After looking around for a while I ended up at a more intensive group therapy. I had to go there every day, 5 days a week. I wasn’t allowed to drink, get tattoo’s, I think there were some other rules as well. I had mostly group therapy, but also some one on one, and also – again – family therapy. I actually really liked our family therapist, but more on that later. One of the rules of the therapy was that you couldn’t have any sort of eating disorder or be messing around with your food/weight, I think because otherwise it would block you from working on your other mental problems. And, after some weighing and some talking, they decided that I was underweight and had an eating disorder, and thus had to leave.
I still don’t know I fully agree with that decision, although I did mess with my eating habits, but I feel like I started focusing on my weight and food more when other people started doing it. But I think it was ultimately a good thing, because I don’t think group therapy was the best fit for me anyways. So I had to go work on the eating disorder, which I started doing in the summer of 2014. I also started a different kind of therapy again, with one on one therapy, group therapy and family therapy. It was at the same organization as where I did the group therapy, but this was once a week/once every 2 weeks I believe. We luckily ended up with the same family therapist as before, and I think he really helped me/us a lot, but the other therapy/therapist just didn’t work for me. I didn’t click with my therapist, her way of working didn’t work for me. And I think I did – after a while – try to explain what might work for me and help me, but when you don’t click you don’t click, and it is so important that you click with your therapist, that you feel good and safe with them. They are there to help you, and if you feel like you don’t work well together they can’t help you.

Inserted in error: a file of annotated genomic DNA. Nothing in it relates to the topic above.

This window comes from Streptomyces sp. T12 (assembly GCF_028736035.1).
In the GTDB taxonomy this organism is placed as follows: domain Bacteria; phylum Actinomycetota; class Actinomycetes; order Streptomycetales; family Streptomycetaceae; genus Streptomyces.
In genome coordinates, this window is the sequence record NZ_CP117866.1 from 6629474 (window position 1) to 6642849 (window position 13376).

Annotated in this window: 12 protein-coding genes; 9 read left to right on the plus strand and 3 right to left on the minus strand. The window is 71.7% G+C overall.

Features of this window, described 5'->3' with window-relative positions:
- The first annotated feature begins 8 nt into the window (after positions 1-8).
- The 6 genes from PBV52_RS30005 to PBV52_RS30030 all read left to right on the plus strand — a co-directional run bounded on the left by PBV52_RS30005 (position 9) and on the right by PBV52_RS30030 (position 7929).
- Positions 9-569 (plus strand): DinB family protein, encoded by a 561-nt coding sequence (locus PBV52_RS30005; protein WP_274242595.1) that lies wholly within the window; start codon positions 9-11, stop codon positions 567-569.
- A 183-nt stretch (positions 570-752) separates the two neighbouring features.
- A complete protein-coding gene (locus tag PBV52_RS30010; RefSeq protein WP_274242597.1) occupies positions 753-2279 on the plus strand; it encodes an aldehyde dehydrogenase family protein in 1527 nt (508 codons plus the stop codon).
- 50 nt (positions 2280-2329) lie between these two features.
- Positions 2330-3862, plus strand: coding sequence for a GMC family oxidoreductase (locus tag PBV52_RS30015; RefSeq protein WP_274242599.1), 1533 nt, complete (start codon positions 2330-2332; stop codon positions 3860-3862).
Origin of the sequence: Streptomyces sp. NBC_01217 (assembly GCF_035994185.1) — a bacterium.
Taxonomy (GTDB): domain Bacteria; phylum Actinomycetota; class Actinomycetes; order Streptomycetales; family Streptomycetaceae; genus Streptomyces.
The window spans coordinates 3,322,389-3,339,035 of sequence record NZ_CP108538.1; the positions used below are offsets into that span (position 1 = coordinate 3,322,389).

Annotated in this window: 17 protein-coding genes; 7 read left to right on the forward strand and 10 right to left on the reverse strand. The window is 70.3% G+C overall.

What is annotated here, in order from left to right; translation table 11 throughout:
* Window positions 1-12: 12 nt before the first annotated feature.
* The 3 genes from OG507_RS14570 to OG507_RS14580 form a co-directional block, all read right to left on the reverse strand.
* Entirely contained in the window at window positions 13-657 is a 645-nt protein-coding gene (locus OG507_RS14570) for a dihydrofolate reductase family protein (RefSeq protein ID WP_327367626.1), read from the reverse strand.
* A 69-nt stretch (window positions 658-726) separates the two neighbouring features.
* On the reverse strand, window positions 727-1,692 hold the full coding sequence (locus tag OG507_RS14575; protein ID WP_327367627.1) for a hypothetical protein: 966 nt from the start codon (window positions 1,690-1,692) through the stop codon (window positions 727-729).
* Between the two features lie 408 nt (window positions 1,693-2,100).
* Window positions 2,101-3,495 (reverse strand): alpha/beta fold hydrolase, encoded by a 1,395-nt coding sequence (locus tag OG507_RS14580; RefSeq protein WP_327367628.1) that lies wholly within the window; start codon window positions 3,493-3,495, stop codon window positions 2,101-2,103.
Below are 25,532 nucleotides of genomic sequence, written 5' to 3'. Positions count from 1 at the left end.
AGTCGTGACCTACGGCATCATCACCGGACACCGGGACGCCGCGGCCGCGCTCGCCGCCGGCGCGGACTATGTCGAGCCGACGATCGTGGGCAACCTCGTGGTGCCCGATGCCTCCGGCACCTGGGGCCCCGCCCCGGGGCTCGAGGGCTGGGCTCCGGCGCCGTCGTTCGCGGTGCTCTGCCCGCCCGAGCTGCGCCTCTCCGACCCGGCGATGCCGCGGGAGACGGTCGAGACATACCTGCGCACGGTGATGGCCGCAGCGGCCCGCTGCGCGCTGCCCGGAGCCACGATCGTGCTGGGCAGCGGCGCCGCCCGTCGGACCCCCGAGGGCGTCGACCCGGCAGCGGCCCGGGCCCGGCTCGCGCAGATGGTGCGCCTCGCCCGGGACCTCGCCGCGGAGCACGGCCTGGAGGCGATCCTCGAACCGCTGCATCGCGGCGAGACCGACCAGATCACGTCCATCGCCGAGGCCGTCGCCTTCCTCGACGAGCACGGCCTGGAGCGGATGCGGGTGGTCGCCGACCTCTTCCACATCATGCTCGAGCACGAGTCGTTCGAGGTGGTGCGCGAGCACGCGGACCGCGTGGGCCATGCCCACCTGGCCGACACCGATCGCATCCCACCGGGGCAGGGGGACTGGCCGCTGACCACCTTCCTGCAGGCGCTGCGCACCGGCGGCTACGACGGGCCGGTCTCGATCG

I dropped out of the therapy for my eating disorder pretty quickly, because the way they worked didn’t fit with me either. Once I stopped there, my eating disorder actually kind of solved itself. I struggled with my weight for a while, but so much less than when the people around me were focusing on it. I felt like, because of the food thing, they stopped looking at the thing that I was really struggling with, my depression. Once I stopped doing the eating disorder treatment, we started focusing more on what was important for me to solve. However, like I said, I didn’t click with my therapist at all. Right around the time I started the new therapy/eating therapy thing I also met the most amazing guy, one I am still very much in love with today. Right after we got together he went to England for 7 months to work on a farm, and I travelled there every month to see him, and help on the farm as well. I loved it, the being away, the travelling, the work also wasn’t too bad. It was also very difficult being far away from each other when I was back home, especially because I also felt like I was doing therapy that didn’t even help, but I still have very good memories from that time.

Right before Gideon (the bf) came back I started a reintegration process, and I ended up working in a bookstore 2 days a week. I really liked working there, being surrounded by books, helping customers, just doing the work. But. After England Gideon and I had decided that we wanted to live together. He lived about and hour by train away from me, and with him starting school even further away we just wouldn’t see each other a lot otherwise. Also, we just wanted to live together. So in March of 2016 I moved my life to Utrecht, where we still live now. I obviously had to stop at the bookstore and the therapy that didn’t help, and look for a new therapist and new things to do near my new home. A few months after moving I found the therapist I have had my last session with today, who ultimately helped me the most, I think. She understood what I needed, how to talk and how to listen in a way that worked for me, and how to help me. In the two years that I’ve lived here I took a high school English exam and passed. I started going back to school to learn how to be a secretary, I’ve done an internship at a bank that I am almost finished with which is so bittersweet because I’ve liked it so much and learned so much, but I’m also excited to do something new.

And, the whole reason I’ve written this book that is a blog post, I’ve learned how to deal with what I feel. How to handle when I don’t feel good. How to notice the signals that my mind and body are sending, and how to understand them. It’s all good.

I don’t know why I am writing this blog post and putting my story on the internet. I just wanted to. Maybe it helped someone.

Thanks for reading ❤

-x